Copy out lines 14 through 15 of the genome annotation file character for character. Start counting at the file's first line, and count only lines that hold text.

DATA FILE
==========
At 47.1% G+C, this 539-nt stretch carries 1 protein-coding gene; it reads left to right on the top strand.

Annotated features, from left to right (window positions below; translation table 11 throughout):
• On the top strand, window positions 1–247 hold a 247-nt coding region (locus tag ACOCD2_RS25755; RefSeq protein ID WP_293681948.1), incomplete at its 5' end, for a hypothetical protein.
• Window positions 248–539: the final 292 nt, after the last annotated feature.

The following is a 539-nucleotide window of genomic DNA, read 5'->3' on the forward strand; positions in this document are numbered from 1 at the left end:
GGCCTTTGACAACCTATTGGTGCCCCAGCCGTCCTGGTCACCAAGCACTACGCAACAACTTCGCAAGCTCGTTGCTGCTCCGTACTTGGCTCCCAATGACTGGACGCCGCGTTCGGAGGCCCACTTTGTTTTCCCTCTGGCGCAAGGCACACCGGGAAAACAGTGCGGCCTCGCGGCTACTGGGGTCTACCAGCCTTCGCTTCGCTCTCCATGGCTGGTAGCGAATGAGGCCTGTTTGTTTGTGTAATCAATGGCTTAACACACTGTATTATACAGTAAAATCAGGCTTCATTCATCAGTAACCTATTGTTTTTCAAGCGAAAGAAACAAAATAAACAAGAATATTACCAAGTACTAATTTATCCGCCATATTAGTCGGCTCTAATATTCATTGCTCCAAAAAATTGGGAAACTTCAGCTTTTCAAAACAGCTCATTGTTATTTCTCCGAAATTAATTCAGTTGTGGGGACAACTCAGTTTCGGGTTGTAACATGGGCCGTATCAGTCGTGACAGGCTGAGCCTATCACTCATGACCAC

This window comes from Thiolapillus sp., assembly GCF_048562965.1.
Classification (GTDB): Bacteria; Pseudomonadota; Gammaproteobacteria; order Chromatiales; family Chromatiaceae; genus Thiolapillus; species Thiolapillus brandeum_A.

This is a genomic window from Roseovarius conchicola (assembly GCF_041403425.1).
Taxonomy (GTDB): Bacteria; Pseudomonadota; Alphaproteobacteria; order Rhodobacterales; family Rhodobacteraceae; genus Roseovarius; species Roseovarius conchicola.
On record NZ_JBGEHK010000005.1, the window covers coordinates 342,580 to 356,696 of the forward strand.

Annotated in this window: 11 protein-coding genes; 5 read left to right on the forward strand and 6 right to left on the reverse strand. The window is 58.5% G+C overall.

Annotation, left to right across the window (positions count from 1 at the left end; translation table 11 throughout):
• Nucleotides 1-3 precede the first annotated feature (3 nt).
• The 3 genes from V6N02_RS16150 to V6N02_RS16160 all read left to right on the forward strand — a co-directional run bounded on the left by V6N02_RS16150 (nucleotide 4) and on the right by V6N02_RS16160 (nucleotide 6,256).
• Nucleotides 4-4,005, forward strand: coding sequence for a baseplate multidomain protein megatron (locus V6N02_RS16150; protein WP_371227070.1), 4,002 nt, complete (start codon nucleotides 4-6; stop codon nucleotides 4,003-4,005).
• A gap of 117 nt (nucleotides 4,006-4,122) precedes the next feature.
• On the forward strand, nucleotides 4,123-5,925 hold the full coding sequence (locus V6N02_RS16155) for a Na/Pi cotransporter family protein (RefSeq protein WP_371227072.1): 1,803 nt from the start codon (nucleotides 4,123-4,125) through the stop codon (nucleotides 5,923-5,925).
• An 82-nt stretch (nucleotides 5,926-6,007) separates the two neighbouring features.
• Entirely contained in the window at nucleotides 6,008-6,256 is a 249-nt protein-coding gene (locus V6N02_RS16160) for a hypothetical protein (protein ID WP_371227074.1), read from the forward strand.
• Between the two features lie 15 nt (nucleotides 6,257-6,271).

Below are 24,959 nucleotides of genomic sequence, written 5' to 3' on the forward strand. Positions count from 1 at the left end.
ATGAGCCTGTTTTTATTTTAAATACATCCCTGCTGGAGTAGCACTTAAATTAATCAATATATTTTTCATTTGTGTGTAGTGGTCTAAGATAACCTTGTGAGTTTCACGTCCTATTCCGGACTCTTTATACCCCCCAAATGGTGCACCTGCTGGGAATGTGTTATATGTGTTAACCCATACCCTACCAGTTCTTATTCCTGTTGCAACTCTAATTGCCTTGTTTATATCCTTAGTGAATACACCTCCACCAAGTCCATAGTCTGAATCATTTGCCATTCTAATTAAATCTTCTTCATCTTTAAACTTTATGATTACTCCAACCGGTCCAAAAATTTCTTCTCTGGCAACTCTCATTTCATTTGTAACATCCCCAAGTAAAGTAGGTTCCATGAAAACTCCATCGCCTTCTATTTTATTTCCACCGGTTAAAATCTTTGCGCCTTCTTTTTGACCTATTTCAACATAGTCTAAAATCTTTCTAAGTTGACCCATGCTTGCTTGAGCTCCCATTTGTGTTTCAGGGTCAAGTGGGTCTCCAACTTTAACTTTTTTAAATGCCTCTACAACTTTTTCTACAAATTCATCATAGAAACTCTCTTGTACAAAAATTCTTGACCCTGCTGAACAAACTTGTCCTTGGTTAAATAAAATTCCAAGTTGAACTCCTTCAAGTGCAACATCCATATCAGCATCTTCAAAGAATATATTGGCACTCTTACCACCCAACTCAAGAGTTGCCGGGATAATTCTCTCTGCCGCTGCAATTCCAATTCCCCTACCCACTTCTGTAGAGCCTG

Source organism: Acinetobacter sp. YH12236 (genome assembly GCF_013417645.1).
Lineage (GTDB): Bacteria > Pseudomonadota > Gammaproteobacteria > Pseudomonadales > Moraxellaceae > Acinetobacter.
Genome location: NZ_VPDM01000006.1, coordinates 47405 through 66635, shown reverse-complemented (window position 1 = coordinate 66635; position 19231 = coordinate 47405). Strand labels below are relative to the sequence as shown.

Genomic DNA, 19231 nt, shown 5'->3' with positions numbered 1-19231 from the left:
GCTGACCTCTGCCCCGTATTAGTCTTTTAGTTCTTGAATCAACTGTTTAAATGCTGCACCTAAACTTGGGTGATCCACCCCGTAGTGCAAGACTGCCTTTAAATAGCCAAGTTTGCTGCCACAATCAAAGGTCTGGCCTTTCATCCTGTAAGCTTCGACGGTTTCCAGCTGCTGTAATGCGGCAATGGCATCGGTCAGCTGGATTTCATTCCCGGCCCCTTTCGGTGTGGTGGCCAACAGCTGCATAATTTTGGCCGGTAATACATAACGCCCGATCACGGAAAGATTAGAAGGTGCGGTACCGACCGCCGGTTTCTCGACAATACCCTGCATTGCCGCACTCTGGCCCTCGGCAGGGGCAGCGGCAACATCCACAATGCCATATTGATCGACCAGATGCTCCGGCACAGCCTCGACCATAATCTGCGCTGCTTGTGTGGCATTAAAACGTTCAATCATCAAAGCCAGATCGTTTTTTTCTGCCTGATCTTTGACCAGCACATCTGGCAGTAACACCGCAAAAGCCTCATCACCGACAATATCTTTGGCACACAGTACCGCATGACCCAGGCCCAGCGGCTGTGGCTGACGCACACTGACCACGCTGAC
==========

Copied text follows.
• Nucleotides 1-3 precede the first annotated feature (3 nt).
• The 3 genes from V6N02_RS16150 to V6N02_RS16160 all read left to right on the forward strand — a co-directional run bounded on the left by V6N02_RS16150 (nucleotide 4) and on the right by V6N02_RS16160 (nucleotide 6,256).